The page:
U-turn on early tax deadline for self-employed
BUSINESS and farming groups are relieved after the Government did a U-turn on plans to force thousands of farmers and the self-employed to pay their tax months earlier than usual.
The Department of Finance was proposing that 600,000 people who file their own tax should cough up the money as early as next summer.
This would be just seven months after they paid this year's tax.
The Small Firms' Association and the ISME said jobs would have been lost if the Government had forced small firms and the self-employed to come up with tax payments months earlier than normal.
ISME boss Mark Fielding said a disaster for businesses had been avoided by the government row-back on the plan for early filing next year.
The department has bowed to huge pressure and will keep the same deadline for next year.
But the Department of Finance said no decision had been made yet for the date for paying and filing in 2015.
It said: "Following a consultation process in relation to changes required to the pay-and-file dates, the Minister for Finance has decided not to introduce any changes to the pay-and-file regime for 2014.
"The minister's intention to bring annual pay-and-file dates forward remains, in order to provide increased certainty around the annual tax take and forecasting process following the move to an earlier Budget."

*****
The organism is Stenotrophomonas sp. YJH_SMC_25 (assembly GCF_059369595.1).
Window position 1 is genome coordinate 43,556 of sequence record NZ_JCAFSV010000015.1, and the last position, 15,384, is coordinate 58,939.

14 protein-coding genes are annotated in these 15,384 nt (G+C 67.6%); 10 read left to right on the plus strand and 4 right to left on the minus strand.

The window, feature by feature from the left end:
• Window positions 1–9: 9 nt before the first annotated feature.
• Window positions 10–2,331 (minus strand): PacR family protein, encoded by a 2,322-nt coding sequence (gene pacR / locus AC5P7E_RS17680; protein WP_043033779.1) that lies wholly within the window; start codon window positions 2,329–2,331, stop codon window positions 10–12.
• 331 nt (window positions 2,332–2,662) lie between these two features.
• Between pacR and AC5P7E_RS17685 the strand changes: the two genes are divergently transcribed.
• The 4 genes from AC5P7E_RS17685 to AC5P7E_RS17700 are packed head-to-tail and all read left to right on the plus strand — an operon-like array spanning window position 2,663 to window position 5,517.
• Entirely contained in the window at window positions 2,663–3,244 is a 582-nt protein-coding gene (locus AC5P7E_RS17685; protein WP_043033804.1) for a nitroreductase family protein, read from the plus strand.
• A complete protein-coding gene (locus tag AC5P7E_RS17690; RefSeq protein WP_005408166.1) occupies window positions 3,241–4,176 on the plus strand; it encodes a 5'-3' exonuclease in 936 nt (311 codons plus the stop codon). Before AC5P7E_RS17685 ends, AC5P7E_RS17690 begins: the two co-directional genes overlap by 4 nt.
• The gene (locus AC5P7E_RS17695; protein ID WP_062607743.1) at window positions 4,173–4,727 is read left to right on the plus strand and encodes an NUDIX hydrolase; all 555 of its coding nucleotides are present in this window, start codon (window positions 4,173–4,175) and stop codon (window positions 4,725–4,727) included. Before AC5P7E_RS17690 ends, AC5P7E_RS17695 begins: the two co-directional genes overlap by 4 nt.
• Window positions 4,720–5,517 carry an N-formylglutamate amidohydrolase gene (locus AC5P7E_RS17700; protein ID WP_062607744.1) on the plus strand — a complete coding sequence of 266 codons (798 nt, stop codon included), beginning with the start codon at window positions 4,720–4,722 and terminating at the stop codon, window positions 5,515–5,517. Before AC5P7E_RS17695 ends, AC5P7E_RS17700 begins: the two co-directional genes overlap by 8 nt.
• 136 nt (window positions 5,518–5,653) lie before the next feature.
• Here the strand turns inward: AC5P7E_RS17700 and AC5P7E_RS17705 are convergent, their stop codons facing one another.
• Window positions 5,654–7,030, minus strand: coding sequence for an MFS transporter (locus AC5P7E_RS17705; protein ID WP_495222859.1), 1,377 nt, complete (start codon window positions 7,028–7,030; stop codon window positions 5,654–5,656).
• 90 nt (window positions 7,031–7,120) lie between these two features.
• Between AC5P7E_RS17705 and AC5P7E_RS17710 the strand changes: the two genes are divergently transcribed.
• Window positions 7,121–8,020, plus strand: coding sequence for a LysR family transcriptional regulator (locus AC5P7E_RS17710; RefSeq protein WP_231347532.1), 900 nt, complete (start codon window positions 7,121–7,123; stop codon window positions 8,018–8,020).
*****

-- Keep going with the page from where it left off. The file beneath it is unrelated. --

Budgets are now in October instead of December, as part of new EU rules. Because of this, the department has proposed moving the pay-and-file deadline to either the end of June or mid-September.
Head of taxation at Chartered Accountants Ireland, Brian Keegan, said forcing the self-employed and farmers to come up with cash to pay tax before they had the money would have hit hard.
"The disruption which would have been caused to Irish indigenous business in the SME sector by bringing forward tax-payment deadlines would have been very serious," Mr Keegan said.
However, Chambers Ireland pointed out that there was still a threat that the self-employed and farmers would have to file earlier than usual in 2015.
Chief executive Ian Talbot said: "Delaying the implementation of a new deadline by a year does nothing to solve the very real problem that businesses will have been trying to compute and pay taxes several months in advance."
Full report: Business supplement